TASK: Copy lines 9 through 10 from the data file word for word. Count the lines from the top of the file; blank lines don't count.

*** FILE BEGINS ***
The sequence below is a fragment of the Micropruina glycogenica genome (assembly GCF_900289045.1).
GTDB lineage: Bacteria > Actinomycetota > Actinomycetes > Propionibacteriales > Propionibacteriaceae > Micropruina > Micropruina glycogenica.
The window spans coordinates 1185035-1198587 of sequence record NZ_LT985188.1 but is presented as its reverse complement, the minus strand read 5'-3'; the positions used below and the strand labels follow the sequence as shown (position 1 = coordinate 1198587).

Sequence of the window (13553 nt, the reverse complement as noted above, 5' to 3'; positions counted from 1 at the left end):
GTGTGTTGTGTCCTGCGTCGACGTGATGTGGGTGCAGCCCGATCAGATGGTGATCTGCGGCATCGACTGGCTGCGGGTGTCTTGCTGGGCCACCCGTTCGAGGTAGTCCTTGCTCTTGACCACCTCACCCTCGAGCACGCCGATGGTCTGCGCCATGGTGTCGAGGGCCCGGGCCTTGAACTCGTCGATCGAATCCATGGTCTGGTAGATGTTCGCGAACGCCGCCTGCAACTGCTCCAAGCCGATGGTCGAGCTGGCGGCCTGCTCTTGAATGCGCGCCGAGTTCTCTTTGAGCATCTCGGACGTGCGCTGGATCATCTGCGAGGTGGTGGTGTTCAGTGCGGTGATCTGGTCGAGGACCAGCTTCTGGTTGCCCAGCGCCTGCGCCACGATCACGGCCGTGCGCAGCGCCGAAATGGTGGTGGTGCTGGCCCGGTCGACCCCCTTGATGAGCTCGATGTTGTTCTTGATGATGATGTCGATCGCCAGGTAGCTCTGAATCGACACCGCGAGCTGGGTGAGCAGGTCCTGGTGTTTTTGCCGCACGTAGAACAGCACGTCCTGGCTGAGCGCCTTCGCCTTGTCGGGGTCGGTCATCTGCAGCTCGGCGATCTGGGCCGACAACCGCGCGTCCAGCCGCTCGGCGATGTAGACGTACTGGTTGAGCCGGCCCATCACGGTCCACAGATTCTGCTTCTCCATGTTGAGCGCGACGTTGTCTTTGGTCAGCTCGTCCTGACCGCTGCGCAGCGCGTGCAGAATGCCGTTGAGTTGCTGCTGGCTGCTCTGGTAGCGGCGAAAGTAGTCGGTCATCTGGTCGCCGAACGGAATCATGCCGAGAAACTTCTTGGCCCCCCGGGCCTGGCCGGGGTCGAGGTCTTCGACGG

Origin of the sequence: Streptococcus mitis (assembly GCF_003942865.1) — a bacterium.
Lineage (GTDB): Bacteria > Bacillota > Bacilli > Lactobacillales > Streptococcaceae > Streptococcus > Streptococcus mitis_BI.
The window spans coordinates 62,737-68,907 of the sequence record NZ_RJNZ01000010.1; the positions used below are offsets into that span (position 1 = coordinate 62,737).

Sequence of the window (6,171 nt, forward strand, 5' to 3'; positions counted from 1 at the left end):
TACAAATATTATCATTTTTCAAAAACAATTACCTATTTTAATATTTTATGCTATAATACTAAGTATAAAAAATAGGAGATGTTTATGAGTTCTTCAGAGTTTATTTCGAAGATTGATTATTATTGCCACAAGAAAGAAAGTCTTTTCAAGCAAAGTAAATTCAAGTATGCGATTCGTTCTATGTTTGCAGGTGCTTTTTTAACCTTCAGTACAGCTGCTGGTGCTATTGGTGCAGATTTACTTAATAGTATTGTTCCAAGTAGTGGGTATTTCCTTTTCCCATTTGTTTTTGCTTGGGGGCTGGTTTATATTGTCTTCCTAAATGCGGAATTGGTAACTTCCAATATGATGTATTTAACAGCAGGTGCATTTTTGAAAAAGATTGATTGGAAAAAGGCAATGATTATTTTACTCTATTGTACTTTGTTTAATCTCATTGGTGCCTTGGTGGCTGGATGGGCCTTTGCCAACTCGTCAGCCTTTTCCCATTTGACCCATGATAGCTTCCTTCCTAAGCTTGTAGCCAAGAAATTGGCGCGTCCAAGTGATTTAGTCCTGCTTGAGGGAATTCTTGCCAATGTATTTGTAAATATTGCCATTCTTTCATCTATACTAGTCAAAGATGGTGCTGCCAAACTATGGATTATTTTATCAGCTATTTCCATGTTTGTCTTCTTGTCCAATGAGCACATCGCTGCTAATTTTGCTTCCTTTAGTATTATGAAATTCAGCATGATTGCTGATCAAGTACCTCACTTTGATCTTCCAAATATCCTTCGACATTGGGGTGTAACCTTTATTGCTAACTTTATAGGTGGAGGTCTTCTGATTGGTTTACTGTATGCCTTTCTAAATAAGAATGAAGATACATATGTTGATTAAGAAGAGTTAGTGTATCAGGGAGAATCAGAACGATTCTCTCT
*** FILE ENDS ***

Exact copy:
Sequence of the window (6,171 nt, forward strand, 5' to 3'; positions counted from 1 at the left end):
TACAAATATTATCATTTTTCAAAAACAATTACCTATTTTAATATTTTATGCTATAATACTAAGTATAAAAAATAGGAGATGTTTATGAGTTCTTCAGAGTTTATTTCGAAGATTGATTATTATTGCCACAAGAAAGAAAGTCTTTTCAAGCAAAGTAAATTCAAGTATGCGATTCGTTCTATGTTTGCAGGTGCTTTTTTAACCTTCAGTACAGCTGCTGGTGCTATTGGTGCAGATTTACTTAATAGTATTGTTCCAAGTAGTGGGTATTTCCTTTTCCCATTTGTTTTTGCTTGGGGGCTGGTTTATATTGTCTTCCTAAATGCGGAATTGGTAACTTCCAATATGATGTATTTAACAGCAGGTGCATTTTTGAAAAAGATTGATTGGAAAAAGGCAATGATTATTTTACTCTATTGTACTTTGTTTAATCTCATTGGTGCCTTGGTGGCTGGATGGGCCTTTGCCAACTCGTCAGCCTTTTCCCATTTGACCCATGATAGCTTCCTTCCTAAGCTTGTAGCCAAGAAATTGGCGCGTCCAAGTGATTTAGTCCTGCTTGAGGGAATTCTTGCCAATGTATTTGTAAATATTGCCATTCTTTCATCTATACTAGTCAAAGATGGTGCTGCCAAACTATGGATTATTTTATCAGCTATTTCCATGTTTGTCTTCTTGTCCAATGAGCACATCGCTGCTAATTTTGCTTCCTTTAGTATTATGAAATTCAGCATGATTGCTGATCAAGTACCTCACTTTGATCTTCCAAATATCCTTCGACATTGGGGTGTAACCTTTATTGCTAACTTTATAGGTGGAGGTCTTCTGATTGGTTTACTGTATGCCTTTCTAAATAAGAATGAAGATACATATGTTGATTAAGAAGAGTTAGTGTATCAGGGAGAATCAGAACGATTCTCTCT